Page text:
Logs are happy to sit back, let others do the work and allow the Hogs to take over. Logs are reluctant to volunteer or engage in meaningful conversations; are often perceived as not caring, incompetent or lacking knowledge and expertise; or just not interested in working with their teammates. Any number of things can explain why Logs don’t participate but rather than engage in a productive dialogue about teaching and learning, they withdraw.
Some Logs justify their reservations about being a part of a team because they view the entire collaborative process as nothing more than a compliance activity. When Logs do not weigh in on team topics or share what they are thinking their teammates may mistakenly believe that Logs are being passive aggressive. If this happens, team productivity suffers.
When responding to Logs, team leaders should establish specific norms and expectations that encourage every team member to contribute, rely on the Process Observer role to engage everyone in team deliberations, and use protocols like “Say Something” to ensure each team member fulfills their responsibility to participate.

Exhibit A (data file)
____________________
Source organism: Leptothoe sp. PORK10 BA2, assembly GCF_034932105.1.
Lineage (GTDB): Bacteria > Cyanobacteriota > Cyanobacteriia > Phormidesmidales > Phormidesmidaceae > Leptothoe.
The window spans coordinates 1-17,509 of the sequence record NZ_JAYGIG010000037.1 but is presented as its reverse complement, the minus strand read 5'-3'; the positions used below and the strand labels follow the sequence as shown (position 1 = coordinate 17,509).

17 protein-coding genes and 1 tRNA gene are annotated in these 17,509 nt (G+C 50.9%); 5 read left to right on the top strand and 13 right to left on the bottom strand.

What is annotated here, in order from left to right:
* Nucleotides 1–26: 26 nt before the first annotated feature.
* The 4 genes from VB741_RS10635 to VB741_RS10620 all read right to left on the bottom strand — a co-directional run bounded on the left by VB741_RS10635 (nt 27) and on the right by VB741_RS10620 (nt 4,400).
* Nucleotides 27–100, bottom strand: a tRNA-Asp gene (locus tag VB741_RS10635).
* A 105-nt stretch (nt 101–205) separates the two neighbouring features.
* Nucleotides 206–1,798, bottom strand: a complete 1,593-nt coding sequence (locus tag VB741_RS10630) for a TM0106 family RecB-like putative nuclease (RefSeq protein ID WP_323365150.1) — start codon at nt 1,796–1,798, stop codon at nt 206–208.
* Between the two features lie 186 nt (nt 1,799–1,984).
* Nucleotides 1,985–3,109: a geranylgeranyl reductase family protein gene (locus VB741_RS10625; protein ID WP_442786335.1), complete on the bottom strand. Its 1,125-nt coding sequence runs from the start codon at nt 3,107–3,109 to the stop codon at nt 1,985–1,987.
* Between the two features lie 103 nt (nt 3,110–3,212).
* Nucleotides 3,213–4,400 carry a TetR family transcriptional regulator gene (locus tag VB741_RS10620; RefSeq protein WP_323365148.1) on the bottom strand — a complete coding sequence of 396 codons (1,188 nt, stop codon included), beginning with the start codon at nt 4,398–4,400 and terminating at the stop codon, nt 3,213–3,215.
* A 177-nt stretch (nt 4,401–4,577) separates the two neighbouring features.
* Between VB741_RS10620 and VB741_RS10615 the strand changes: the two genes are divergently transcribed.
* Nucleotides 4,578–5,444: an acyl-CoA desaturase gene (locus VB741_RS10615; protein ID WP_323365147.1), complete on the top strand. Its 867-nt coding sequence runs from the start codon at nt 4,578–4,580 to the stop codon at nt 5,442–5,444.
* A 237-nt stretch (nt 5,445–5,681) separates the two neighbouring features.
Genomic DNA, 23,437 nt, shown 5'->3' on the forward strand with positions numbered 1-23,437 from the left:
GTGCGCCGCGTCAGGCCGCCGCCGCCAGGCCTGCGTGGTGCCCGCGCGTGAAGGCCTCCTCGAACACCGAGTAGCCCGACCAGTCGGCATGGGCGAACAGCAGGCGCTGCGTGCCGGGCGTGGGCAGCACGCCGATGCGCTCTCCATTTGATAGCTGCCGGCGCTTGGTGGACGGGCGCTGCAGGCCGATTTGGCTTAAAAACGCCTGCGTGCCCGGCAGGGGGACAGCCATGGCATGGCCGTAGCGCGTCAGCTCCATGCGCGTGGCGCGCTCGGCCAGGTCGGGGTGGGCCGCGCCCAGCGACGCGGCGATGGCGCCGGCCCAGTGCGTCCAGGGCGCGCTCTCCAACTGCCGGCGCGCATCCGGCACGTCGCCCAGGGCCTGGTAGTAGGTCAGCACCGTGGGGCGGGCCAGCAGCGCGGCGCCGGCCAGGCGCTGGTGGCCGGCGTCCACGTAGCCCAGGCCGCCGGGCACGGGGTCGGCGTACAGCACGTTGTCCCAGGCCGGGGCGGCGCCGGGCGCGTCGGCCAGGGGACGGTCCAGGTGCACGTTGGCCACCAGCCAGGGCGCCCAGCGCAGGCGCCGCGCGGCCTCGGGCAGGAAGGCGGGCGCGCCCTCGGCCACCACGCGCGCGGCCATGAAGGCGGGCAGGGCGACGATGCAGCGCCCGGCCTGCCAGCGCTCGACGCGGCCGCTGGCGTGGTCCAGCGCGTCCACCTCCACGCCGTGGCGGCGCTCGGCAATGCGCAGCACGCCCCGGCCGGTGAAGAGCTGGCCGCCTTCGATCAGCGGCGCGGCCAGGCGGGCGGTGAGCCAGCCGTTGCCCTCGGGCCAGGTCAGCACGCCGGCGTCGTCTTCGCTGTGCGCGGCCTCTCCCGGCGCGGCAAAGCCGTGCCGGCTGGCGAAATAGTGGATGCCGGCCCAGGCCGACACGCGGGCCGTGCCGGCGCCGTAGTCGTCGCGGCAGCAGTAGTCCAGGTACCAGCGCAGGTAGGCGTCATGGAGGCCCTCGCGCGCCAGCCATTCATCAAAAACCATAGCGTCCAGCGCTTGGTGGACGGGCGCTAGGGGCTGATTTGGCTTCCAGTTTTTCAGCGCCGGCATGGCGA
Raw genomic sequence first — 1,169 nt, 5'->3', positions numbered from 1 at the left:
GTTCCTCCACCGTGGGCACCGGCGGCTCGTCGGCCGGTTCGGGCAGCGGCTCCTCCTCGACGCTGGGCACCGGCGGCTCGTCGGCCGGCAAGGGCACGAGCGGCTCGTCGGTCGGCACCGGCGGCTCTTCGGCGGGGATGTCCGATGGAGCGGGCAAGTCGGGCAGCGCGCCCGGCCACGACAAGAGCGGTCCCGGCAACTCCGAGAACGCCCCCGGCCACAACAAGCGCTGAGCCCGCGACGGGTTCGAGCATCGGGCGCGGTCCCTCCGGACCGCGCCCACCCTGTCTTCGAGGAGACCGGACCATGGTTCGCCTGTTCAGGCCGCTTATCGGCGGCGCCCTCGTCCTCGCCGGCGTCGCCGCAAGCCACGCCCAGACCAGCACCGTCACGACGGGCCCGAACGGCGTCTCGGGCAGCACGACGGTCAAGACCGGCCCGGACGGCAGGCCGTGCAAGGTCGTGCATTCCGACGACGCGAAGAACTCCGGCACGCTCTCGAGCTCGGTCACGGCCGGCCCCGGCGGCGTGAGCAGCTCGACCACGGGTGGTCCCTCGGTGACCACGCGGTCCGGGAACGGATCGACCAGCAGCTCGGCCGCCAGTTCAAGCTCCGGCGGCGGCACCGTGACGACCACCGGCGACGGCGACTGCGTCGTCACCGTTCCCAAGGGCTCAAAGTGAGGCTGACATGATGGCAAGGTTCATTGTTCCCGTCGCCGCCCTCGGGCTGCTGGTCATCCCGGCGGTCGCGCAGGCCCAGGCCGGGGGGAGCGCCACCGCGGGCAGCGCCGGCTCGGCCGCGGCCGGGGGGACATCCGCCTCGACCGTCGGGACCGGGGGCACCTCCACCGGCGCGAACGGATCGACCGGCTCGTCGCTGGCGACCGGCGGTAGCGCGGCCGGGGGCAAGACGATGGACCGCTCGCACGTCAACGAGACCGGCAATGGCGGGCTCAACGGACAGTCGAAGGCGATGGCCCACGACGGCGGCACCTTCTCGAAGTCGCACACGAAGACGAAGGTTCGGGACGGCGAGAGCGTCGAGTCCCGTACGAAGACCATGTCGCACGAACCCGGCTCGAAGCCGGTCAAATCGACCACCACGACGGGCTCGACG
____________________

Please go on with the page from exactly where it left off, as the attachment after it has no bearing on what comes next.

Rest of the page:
Frogs have a hard time staying focused on the task at hand and can be just as disruptive as Hogs and Logs. Any numbers of things cause Frogs to lose focus. They may be predisposed to more abstract ways of thinking, less committed to team goals or unable to prioritize well. Frogs seem to ignore the agenda and hop from topic to topic while musing whimsically about whatever interests them in the moment.
Regardless of the reason, Frogs are easily distracted and can momentarily take team meetings in random directions if allowed to do so. When their behavior becomes a distraction, Frogs generate frustration amongst their colleagues as team meetings become inefficient and ineffective.
To manage the impact of Frogs, team leaders should articulate the purpose and non-purpose of the team meeting, trust the Facilitator’s role to maintain the pace and focus of meetings, and rely on protocols such as “Last Word” to maintain a spotlight on the task at hand.
Three Ways to Manage Disruptive Behavior